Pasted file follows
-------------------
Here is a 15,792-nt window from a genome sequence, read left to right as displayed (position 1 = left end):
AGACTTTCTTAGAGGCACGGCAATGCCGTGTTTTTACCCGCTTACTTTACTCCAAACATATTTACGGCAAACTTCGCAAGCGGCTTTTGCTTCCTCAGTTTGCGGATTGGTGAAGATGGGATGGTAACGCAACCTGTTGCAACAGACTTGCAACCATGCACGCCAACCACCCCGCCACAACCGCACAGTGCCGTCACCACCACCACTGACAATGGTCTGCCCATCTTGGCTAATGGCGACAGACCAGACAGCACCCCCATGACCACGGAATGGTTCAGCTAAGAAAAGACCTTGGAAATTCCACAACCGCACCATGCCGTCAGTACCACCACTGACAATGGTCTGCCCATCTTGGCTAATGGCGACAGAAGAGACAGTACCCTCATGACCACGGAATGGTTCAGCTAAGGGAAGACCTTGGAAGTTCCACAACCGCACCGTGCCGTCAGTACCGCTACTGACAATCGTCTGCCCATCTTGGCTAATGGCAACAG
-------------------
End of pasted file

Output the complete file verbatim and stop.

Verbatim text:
Here is a 15,792-nt window from a genome sequence, read left to right as displayed (position 1 = left end):
AGACTTTCTTAGAGGCACGGCAATGCCGTGTTTTTACCCGCTTACTTTACTCCAAACATATTTACGGCAAACTTCGCAAGCGGCTTTTGCTTCCTCAGTTTGCGGATTGGTGAAGATGGGATGGTAACGCAACCTGTTGCAACAGACTTGCAACCATGCACGCCAACCACCCCGCCACAACCGCACAGTGCCGTCACCACCACCACTGACAATGGTCTGCCCATCTTGGCTAATGGCGACAGACCAGACAGCACCCCCATGACCACGGAATGGTTCAGCTAAGAAAAGACCTTGGAAATTCCACAACCGCACCATGCCGTCAGTACCACCACTGACAATGGTCTGCCCATCTTGGCTAATGGCGACAGAAGAGACAGTACCCTCATGACCACGGAATGGTTCAGCTAAGGGAAGACCTTGGAAGTTCCACAACCGCACCGTGCCGTCAGTACCGCTACTGACAATCGTCTGCCCATCTTGGCTAATGGCAACAG